Teacher Appreciation Week with Eugene Damaso






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As RLF celebrates educators during Teacher Appreciation Week, we asked our very own Eugene Damaso, adjunct professor at the University of Florida and Director of Design at RLF why teaching is important to him.

1. How long have you been teaching and what classes do you teach?

I have been teaching for 8+ years.  I’ve taught classes that cover building systems, sustainability, design studio, acoustics, and healthcare.

2. What keeps you motivated to teach in addition to being a professional architect?

As a learner – I’m motivated by learning.  Teaching has been a great way to continue to grow and test my own knowledge.  I also enjoy growing people and I think education is such an integral way of having an impact on our industry.  

3. What is a favorite teaching memory?

In the fall, we were able to take four students to participate in the HCD Student Charrette.  It was the first time UF has been able to participate in that healthcare charrette.  The charrette has been around for over 30 years and has been attended by very established healthcare design programs for many years.  Despite having a limited healthcare background, our students did an amazing job at understanding the issues of healthcare design and putting together a thoughtful, amazing solution.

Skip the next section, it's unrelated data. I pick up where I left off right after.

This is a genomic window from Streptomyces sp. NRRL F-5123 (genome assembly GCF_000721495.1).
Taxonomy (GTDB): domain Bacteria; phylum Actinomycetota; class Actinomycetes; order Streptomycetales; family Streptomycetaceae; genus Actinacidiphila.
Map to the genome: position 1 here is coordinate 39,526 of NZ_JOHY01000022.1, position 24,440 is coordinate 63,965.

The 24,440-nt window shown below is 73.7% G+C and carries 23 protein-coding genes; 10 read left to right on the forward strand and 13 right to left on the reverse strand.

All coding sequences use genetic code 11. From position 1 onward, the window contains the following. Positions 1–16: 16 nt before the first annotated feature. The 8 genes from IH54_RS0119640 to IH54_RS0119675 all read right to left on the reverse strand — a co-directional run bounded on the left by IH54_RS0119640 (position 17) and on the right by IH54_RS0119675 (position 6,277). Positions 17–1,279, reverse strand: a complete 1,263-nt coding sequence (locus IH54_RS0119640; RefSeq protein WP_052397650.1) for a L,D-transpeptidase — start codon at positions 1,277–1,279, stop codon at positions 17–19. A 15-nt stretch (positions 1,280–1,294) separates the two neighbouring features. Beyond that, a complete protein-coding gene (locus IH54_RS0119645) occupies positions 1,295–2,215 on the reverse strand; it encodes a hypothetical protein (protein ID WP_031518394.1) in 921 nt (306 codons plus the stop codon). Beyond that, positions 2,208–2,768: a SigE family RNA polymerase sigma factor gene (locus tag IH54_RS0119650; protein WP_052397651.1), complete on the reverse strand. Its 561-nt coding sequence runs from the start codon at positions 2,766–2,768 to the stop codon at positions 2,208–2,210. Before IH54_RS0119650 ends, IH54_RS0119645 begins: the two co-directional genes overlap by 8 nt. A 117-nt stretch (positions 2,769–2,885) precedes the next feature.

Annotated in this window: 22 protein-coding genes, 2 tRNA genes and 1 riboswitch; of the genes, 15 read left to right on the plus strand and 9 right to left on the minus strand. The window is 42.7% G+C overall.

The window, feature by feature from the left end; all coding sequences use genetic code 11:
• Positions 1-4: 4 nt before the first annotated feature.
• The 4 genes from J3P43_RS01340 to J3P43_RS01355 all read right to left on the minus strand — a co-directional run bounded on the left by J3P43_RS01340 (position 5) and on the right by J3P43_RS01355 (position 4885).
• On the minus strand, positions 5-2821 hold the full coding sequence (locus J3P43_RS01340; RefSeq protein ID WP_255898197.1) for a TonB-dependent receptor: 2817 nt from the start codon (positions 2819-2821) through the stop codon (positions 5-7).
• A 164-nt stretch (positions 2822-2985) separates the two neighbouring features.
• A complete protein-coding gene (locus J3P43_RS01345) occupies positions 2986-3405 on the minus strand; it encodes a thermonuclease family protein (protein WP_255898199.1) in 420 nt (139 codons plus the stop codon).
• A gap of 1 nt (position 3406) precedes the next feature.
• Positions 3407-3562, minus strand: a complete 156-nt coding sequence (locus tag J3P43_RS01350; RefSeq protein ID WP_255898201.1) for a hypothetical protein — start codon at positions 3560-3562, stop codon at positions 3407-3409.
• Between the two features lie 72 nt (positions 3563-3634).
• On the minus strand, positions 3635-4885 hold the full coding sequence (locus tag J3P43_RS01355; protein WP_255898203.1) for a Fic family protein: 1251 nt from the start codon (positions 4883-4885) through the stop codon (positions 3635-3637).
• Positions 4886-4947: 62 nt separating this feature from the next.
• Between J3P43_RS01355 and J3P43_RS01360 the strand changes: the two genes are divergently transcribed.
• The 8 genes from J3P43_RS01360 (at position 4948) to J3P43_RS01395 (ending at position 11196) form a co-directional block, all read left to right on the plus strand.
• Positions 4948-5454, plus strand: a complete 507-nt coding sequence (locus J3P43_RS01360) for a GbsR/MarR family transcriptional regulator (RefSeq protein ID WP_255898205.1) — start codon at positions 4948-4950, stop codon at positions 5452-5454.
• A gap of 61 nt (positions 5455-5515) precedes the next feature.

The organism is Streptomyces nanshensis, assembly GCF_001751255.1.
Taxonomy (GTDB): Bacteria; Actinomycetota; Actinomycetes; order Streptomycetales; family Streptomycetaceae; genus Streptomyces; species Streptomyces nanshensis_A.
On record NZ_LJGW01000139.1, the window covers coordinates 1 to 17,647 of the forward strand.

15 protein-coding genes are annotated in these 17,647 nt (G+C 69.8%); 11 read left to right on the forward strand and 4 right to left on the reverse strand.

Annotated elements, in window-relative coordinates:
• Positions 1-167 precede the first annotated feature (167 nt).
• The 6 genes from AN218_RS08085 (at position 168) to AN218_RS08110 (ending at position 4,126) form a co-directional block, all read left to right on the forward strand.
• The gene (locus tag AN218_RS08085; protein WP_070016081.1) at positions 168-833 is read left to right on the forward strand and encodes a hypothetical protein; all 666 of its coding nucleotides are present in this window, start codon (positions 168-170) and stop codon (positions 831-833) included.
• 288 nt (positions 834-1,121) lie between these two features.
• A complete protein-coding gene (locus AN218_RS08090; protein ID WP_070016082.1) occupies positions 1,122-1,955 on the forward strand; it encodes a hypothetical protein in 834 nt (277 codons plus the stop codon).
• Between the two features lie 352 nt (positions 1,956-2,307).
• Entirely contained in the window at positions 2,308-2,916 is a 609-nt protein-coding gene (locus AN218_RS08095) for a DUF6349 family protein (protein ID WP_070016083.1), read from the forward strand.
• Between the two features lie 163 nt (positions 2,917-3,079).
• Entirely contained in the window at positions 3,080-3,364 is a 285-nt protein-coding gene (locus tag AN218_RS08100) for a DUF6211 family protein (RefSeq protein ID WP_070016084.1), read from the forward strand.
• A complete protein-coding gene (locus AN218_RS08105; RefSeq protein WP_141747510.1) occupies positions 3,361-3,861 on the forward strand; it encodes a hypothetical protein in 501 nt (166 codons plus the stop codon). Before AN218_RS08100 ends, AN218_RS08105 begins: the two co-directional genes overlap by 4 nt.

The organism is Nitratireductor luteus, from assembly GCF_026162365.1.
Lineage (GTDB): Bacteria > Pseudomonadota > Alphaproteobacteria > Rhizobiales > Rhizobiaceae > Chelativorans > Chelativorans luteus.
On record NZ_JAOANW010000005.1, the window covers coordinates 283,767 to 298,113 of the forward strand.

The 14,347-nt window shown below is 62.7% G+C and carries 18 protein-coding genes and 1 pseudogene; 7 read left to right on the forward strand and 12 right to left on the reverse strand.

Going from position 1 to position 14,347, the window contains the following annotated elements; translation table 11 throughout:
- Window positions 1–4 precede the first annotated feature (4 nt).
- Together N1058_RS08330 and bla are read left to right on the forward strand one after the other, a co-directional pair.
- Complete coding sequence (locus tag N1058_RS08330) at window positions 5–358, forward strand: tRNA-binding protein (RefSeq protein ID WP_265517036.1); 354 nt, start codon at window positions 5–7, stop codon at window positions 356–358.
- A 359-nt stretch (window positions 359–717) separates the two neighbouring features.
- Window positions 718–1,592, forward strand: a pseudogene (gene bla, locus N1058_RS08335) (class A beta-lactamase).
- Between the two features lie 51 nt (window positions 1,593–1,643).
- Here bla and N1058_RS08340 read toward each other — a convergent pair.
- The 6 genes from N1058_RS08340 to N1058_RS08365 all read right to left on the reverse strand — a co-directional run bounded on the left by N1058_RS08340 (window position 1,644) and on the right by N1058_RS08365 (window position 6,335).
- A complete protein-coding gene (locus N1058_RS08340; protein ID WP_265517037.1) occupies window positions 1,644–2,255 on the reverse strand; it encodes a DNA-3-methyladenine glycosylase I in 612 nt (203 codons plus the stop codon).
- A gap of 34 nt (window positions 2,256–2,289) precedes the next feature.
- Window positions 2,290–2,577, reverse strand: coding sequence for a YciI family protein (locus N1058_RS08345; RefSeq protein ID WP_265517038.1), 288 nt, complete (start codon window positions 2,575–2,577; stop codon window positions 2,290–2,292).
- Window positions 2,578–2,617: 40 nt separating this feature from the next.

4. Who was your favorite teacher and why?

My favorite teacher/ professor was Michael Kuenstle at UF, who unfortunately passed away in 2020.  He really cared about his students and seeing them succeed.  He was my first design professor at UF in undergrad.  When I entered graduate school and into my career, he became more of a mentor who looked out for my development.

5. What do you enjoy more – teaching or learning?

I enjoy both but the rewards of teaching are invaluable – seeing others grow never gets old.

6. As an architect, do you believe the design of a building can inspire teaching and learning?

Buildings and the process of building are constantly teaching. Sometimes painfully teaching when mistakes are made, or something is not designed well.  Sometimes constantly inspiring wonder.   Unlike other professions, buildings are more permanent expressions of knowledge and culture – you can’t easily erase it, delete it, or take it offline.  They embody what a society values and sometimes are an artifact of a culture that can be studied for future generations to understand those values of a culture.